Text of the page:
Translated by ALICE GUTHRIE
To my counterpart in privation: The Awaited Mahdi, Mohammed al-Mahdi Saqal
If he’d obeyed me I wouldn’t be here now, and he wouldn’t be there, either… but he’s what they call around here head-cracking stubborn.
Lice and stench and cockroaches. I thought head lice died out ages ago, but in this dump they’re still going strong. The flabby woman sitting across from me is picking through her friend’s hair. From time to time she yells out, “There’s one. I’ve got it!” She squashes each little nit between her two thumbs.
My mother used to put my head on her lap, too, and search for those tiny little bugs. She’d set herself up ready with a bottle of paraffin next to her, and one of those combs made from sheep or gazelle horn that we all used in those days, and then she’d launch her attack on the parasites feeding on my blood. I’d be trying to wriggle away; she’d grab my arms; I’d keep struggling. Eventually she’d lure me in—I’m gonna tell you the tale of Hayna, who was abducted by the ghoul—and at that I’d surrender instantly.
The woman sitting opposite me—a face as yellow as sulfur; that’s why they nicknamed her Eggy—sticks her hand down between her breasts, pulls out a little packet, and opens it. Lots of cigarette stubs. She considers carefully which one to choose, picks it out, and then asks for a match from a colorful woman (and I’m not saying “colorful woman” to be racist, but just because she is wearing very colorful clothes), who passes her one without interrupting the song she’s singing: “No well was ever richer, but how dry is our own pitcher!”
The young woman tries to slip out of the grasp of the flabby woman, who yells, “You’re covered in lice, girl—let me zap them for you!”
“Zap your own lice already!”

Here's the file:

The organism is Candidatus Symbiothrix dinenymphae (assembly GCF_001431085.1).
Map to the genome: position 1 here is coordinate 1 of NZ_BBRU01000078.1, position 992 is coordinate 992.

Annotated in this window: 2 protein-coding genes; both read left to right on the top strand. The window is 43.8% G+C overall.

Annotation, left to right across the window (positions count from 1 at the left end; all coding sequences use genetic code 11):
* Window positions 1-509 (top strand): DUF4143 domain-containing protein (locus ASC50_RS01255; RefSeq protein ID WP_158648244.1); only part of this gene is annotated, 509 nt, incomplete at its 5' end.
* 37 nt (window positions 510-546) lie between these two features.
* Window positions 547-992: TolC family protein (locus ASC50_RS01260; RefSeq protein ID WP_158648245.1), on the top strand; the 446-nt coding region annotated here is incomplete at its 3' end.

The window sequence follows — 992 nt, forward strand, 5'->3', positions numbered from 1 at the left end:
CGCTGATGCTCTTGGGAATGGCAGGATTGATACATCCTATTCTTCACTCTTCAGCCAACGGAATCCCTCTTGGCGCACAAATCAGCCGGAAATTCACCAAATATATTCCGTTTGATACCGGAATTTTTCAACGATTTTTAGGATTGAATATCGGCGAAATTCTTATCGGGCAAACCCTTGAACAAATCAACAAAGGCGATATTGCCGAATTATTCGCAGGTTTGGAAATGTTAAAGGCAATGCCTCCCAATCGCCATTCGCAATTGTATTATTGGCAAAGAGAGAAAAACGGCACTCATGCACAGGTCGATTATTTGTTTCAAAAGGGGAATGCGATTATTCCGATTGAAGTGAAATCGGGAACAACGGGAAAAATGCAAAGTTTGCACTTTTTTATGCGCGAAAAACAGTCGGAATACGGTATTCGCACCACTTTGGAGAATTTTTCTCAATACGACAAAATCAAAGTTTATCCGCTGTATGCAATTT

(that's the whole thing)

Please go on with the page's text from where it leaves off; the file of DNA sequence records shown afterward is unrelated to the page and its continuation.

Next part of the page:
I’m trying to escape my mother’s grip. She adjusts her hold on me and opens the bottle of paraffin she bought from al-Saidi the coal merchant.
I close my eyes so that the paraffin doesn’t go in them; my mother goes on with the story: Hayna was beautiful. She had hair as long and thick as a horse’s mane, and as soft as silk…. Droplets of paraffin are trickling down my neck. The fumes are so pungent, I hold my nose.
Mommy, I don’t like paraffin and I don’t like lice and I don’t like al-Saidi! I’m crying.
“Don’t cry,” says the flabby woman across the way. “They’re not gonna put you away for more than six months.”
The yellowish woman comes over, offers me a cigarette stub: “Here, you have this—I can spare it.”
“I don’t smoke,” I tell her, my head on my knee.
Last time I wrote to him: Why don’t you try to understand my point of view?
—Because what you say isn’t rational.
I’d seized the keyboard and typed:
—He who can’t afford to marry, let him fast from the carnal feast.
—I’ve tried fasting, but then someone always asks me, “Why are you fasting? Is it some religious occasion?” That question immediately makes me think about my body, and that puts even more pressure on me.
—The fornicator and the adulteress both burn in hellfire.
—Well, God forgives all sins except that of ascribing to Him counterparts, right?
—What will happen when we lock ourselves into your room?
—I’m not a soothsayer.
—But I might be a prophet… I’ll be your Christ. Didn’t Christ raise the dead?
Le message suivant n’a pas pu être remis à tous les destinataires parce qu’ils semblent être hors ligne.
I feel frustrated.
The smell of cigarette butts is choking me, the paraffin fumes are making my head spin. I feel like puking. My mom quits pouring out paraffin and goes on with her story: One day Hayna was out gathering firewood with her girlfriends when the rain came streaming down from the sky in torrents, and oh, the thunder and lightning! Ya lateef.